A publication of the Kentucky Center for Public Service Journalism

Our Rich History: New book, PBS documentary shine national attention on John A. Roebling Bridge

By Paul A. Tenkotte
Special to NKyTribune

The John A. Roebling Bridge, connecting Cincinnati, Ohio and Covington, Kentucky, has always been the lesser-known sibling to its bigger and better-known sister, the Brooklyn Bridge. Both were designed by the famous Roebling family. Beyond that, the sibling competition is fierce. The Cincinnati bridge has graceful rounded Roman arches, the Brooklyn Bridge soaring Gothic ones. The Cincinnati/Covington bridge is older (1867), its New York counterpart younger (1883). Then, the knockout punch — the Brooklyn Bridge took away the Cincinnati bridge’s title as then-the-world’s-longest suspension bridge.

Cover of Don Heinrich Tolzmann’s latest book, “The Roebling Suspension Bridge: Wilhelm Hildenbrand’s Report on Its Reconstruction in the 1890s” (Cincinnati, Ohio: Archivarium Press, 2018).

Now, Dr. Don Tolzmann adds some punch to the John A. Roebling Bridge. His latest book is entitled, “The Roebling Suspension Bridge: Wilhelm Hildenbrand’s Report on Its Reconstruction in the 1890s” (Cincinnati, Ohio: Archivarium Press, 2018). Within its pages, Tolzmann “bridges” the friendly sibling competition through the person of Wilhelm (William) Hildenbrand.

This is Tolzmann’s fourth book on the John A. Roebling Bridge. The prior three were: “The Roebling Suspension Bridge: A Guide to Historic Sites, People, and Places” (Cincinnati, OH: Archivarium Press, 2017); “John A. Roebling and His Suspension Bridge on the Ohio River” (Milford, OH: Little Miami Publishing, 2007); and his editing of E.F. Farrington’s “The John A. Roebling Suspension Bridge, a Full and Complete Description, with Dimensions and Details of Construction” (Milford, OH: Little Miami Publishing, 2016). Tolzmann, a preeminent historian known for his books about German-Americana, is the official historian of the Covington-Cincinnati Suspension Bridge Committee.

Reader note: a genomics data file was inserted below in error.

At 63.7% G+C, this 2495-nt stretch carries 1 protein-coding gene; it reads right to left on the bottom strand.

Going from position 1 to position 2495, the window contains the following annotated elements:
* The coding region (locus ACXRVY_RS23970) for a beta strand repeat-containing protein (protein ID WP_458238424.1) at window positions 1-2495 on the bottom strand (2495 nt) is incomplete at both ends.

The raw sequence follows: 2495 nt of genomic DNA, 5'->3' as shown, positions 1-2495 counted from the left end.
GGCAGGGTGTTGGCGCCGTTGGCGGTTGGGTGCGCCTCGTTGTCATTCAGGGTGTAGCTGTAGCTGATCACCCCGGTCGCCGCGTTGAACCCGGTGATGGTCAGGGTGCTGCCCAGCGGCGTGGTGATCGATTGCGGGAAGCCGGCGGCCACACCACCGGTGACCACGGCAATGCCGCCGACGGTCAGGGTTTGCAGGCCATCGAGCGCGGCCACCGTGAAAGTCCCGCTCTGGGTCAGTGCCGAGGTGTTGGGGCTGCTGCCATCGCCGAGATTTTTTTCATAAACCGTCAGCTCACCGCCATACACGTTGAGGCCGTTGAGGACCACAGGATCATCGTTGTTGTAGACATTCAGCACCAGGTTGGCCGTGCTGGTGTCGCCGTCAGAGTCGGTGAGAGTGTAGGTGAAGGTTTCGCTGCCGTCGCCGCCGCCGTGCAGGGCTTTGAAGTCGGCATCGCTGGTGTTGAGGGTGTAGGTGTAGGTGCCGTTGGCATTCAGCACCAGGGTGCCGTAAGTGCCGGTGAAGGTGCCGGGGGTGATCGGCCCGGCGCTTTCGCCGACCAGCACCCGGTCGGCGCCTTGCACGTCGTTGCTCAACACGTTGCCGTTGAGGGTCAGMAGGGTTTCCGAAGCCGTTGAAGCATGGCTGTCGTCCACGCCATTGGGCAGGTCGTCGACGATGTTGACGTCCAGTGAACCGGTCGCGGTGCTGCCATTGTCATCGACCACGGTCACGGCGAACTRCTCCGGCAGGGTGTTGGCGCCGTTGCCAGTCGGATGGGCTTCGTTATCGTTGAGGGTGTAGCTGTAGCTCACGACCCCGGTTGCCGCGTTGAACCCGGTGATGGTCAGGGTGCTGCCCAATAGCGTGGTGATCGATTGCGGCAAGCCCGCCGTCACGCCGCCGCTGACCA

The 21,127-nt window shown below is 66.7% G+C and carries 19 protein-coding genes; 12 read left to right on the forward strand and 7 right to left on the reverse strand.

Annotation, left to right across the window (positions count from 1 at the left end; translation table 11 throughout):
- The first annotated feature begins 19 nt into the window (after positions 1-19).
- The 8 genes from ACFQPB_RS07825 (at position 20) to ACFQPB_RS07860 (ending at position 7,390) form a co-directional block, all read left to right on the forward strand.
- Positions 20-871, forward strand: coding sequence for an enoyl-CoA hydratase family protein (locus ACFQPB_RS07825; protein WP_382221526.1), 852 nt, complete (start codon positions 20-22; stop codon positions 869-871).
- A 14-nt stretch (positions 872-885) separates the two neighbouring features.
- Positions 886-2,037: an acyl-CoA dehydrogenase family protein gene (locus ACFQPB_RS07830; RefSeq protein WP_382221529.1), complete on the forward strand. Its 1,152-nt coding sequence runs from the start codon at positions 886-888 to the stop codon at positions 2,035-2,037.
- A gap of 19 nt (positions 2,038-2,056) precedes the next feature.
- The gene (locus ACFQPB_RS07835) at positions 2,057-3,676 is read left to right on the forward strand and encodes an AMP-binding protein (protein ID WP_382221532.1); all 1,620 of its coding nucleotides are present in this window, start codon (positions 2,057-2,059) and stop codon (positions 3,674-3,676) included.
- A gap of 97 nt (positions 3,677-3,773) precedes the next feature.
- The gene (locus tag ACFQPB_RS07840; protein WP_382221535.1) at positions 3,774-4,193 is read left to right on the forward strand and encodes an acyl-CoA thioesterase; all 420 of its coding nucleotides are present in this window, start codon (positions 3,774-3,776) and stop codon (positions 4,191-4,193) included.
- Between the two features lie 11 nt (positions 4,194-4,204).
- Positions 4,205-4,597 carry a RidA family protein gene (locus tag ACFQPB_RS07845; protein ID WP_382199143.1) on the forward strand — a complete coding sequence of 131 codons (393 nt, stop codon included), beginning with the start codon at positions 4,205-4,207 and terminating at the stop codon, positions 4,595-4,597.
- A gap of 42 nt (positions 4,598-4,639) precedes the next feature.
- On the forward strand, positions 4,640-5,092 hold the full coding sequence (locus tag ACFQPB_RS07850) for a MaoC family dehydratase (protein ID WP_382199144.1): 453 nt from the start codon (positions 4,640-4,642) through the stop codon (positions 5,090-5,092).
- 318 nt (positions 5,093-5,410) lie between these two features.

William Hildenbrand (1843-1908) was born in Karlsruhe, Germany, where he studied engineering at Karlsruhe Polytechnic Institute. In 1867, ironically the same year that the John A. Roebling Bridge was completed, Hildenbrand immigrated to the United States.

Hildenbrand lived and worked in New York City. In fact, one of his first jobs was for John A. Roebling on the Brooklyn Bridge. Following the death of John Roebling in 1869, and the incapacitating contraction of the “bends” (“caisson disease”) by Washington Roebling in 1870, Hildenbrand became assistant engineer on the Brooklyn Bridge project.

View of the John A. Roebling suspension bridge, late 1800s. Source: Paul A. Tenkotte.

According to Joseph Mayer, in an article appearing in a 1914 “Proceedings of the American Society of Civil Engineers”: “During Mr. Roebling’s protracted illness, which confined him to bed or room for nearly ten years, Mr. Hildenbrand made all the scientific and mathematical calculations for the structure. He also made the architectural design for the approaches and had charge of the steel superstructure, which was designed, inspected, and erected under his direction” (Tolzmann, p. 3).

In 1894, the Covington and Cincinnati Bridge Company invited six engineers to offer proposals for reconstruction of the bridge. Of the six, only one engineer recommended keeping the bridge and strengthening it for heavier electric streetcars and higher volumes of traffic, William Hildenbrand. The other five, according to Hildenbrand, “‘unanimously considered the old structure worn out and worthless and recommended that it be entirely removed and replaced by a truss or cantilever bridge requiring an additional pier in the middle of the river.’ “ (Tolzmann, p. 22).

Fortunately for our region, and for American history overall, the board of the bridge company chose Hildenbrand. To accommodate electric streetcars, which were heavier and faster than horsecars, Hildebrand needed to both widen and stabilize the roadway. He increased it from 20 to 30 feet, except through the arches, where he could only widen it to 26 feet. He also widened the pedestrian walkways from 7 to 9 feet and moved them outside of the towers.